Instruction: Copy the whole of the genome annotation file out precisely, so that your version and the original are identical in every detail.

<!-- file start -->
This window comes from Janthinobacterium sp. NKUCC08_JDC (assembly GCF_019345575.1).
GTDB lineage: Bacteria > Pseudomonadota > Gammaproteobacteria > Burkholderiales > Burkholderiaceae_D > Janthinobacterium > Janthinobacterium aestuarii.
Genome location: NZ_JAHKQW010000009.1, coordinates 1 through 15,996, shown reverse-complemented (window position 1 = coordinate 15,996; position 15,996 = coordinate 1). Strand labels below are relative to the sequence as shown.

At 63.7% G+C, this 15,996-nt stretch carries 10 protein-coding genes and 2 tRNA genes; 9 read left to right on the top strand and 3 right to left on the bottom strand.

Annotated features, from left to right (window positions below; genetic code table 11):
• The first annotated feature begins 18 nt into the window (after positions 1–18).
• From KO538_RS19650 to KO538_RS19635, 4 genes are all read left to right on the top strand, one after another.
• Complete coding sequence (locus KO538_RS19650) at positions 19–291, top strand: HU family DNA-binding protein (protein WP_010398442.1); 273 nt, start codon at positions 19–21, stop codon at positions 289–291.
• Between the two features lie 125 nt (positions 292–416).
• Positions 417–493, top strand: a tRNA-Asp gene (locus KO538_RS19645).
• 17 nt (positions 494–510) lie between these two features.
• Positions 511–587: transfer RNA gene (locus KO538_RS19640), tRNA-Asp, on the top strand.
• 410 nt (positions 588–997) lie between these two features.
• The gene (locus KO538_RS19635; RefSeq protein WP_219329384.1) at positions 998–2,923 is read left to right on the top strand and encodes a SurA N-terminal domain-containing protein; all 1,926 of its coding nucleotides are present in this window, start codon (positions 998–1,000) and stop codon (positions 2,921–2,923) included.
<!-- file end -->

This window comes from Janthinobacterium sp. NKUCC08_JDC (assembly GCF_019345575.1).
GTDB lineage: Bacteria > Pseudomonadota > Gammaproteobacteria > Burkholderiales > Burkholderiaceae_D > Janthinobacterium > Janthinobacterium aestuarii.
Genome location: NZ_JAHKQW010000009.1, coordinates 1 through 15,996, shown reverse-complemented (window position 1 = coordinate 15,996; position 15,996 = coordinate 1). Strand labels below are relative to the sequence as shown.

At 63.7% G+C, this 15,996-nt stretch carries 10 protein-coding genes and 2 tRNA genes; 9 read left to right on the top strand and 3 right to left on the bottom strand.

Annotated features, from left to right (window positions below; genetic code table 11):
• The first annotated feature begins 18 nt into the window (after positions 1–18).
• From KO538_RS19650 to KO538_RS19635, 4 genes are all read left to right on the top strand, one after another.
• Complete coding sequence (locus KO538_RS19650) at positions 19–291, top strand: HU family DNA-binding protein (protein WP_010398442.1); 273 nt, start codon at positions 19–21, stop codon at positions 289–291.
• Between the two features lie 125 nt (positions 292–416).
• Positions 417–493, top strand: a tRNA-Asp gene (locus KO538_RS19645).
• 17 nt (positions 494–510) lie between these two features.
• Positions 511–587: transfer RNA gene (locus KO538_RS19640), tRNA-Asp, on the top strand.
• 410 nt (positions 588–997) lie between these two features.
• The gene (locus KO538_RS19635; RefSeq protein WP_219329384.1) at positions 998–2,923 is read left to right on the top strand and encodes a SurA N-terminal domain-containing protein; all 1,926 of its coding nucleotides are present in this window, start codon (positions 998–1,000) and stop codon (positions 2,921–2,923) included.